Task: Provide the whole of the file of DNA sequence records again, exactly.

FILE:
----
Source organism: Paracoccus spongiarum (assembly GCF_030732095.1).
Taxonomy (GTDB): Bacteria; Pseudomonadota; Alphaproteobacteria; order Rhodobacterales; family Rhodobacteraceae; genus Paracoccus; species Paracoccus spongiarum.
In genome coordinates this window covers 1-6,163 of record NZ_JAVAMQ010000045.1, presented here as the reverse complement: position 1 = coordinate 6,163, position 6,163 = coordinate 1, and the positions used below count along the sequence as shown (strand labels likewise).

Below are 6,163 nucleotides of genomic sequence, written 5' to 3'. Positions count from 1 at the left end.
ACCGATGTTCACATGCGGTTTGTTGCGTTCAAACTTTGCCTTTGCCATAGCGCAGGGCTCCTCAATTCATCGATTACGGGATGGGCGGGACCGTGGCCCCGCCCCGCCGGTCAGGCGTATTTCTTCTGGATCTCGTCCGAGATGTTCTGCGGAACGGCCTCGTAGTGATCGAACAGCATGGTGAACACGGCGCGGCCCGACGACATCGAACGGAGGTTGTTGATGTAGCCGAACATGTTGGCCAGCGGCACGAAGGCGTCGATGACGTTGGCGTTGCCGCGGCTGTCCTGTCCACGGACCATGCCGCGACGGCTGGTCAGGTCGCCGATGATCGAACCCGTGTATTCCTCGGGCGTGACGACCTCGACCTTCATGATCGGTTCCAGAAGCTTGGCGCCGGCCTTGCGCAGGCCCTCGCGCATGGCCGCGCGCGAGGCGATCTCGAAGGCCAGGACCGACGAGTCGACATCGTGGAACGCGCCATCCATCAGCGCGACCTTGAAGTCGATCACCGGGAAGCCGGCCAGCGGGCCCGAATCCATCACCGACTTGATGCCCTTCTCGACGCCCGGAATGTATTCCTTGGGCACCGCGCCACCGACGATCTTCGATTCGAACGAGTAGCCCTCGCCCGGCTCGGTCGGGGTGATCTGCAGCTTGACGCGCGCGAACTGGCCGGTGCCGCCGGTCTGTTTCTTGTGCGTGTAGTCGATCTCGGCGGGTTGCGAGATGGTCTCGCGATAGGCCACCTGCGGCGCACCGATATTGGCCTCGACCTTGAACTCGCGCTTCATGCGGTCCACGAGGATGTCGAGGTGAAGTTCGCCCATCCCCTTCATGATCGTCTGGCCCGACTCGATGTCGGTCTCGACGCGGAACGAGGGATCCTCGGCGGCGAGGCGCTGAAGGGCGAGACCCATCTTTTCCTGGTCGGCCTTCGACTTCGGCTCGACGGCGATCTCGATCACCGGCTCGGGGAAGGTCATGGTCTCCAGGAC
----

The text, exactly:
Source organism: Paracoccus spongiarum (assembly GCF_030732095.1).
Taxonomy (GTDB): Bacteria; Pseudomonadota; Alphaproteobacteria; order Rhodobacterales; family Rhodobacteraceae; genus Paracoccus; species Paracoccus spongiarum.
In genome coordinates this window covers 1-6,163 of record NZ_JAVAMQ010000045.1, presented here as the reverse complement: position 1 = coordinate 6,163, position 6,163 = coordinate 1, and the positions used below count along the sequence as shown (strand labels likewise).

Below are 6,163 nucleotides of genomic sequence, written 5' to 3'. Positions count from 1 at the left end.
ACCGATGTTCACATGCGGTTTGTTGCGTTCAAACTTTGCCTTTGCCATAGCGCAGGGCTCCTCAATTCATCGATTACGGGATGGGCGGGACCGTGGCCCCGCCCCGCCGGTCAGGCGTATTTCTTCTGGATCTCGTCCGAGATGTTCTGCGGAACGGCCTCGTAGTGATCGAACAGCATGGTGAACACGGCGCGGCCCGACGACATCGAACGGAGGTTGTTGATGTAGCCGAACATGTTGGCCAGCGGCACGAAGGCGTCGATGACGTTGGCGTTGCCGCGGCTGTCCTGTCCACGGACCATGCCGCGACGGCTGGTCAGGTCGCCGATGATCGAACCCGTGTATTCCTCGGGCGTGACGACCTCGACCTTCATGATCGGTTCCAGAAGCTTGGCGCCGGCCTTGCGCAGGCCCTCGCGCATGGCCGCGCGCGAGGCGATCTCGAAGGCCAGGACCGACGAGTCGACATCGTGGAACGCGCCATCCATCAGCGCGACCTTGAAGTCGATCACCGGGAAGCCGGCCAGCGGGCCCGAATCCATCACCGACTTGATGCCCTTCTCGACGCCCGGAATGTATTCCTTGGGCACCGCGCCACCGACGATCTTCGATTCGAACGAGTAGCCCTCGCCCGGCTCGGTCGGGGTGATCTGCAGCTTGACGCGCGCGAACTGGCCGGTGCCGCCGGTCTGTTTCTTGTGCGTGTAGTCGATCTCGGCGGGTTGCGAGATGGTCTCGCGATAGGCCACCTGCGGCGCACCGATATTGGCCTCGACCTTGAACTCGCGCTTCATGCGGTCCACGAGGATGTCGAGGTGAAGTTCGCCCATCCCCTTCATGATCGTCTGGCCCGACTCGATGTCGGTCTCGACGCGGAACGAGGGATCCTCGGCGGCGAGGCGCTGAAGGGCGAGACCCATCTTTTCCTGGTCGGCCTTCGACTTCGGCTCGACGGCGATCTCGATCACCGGCTCGGGGAAGGTCATGGTCTCCAGGAC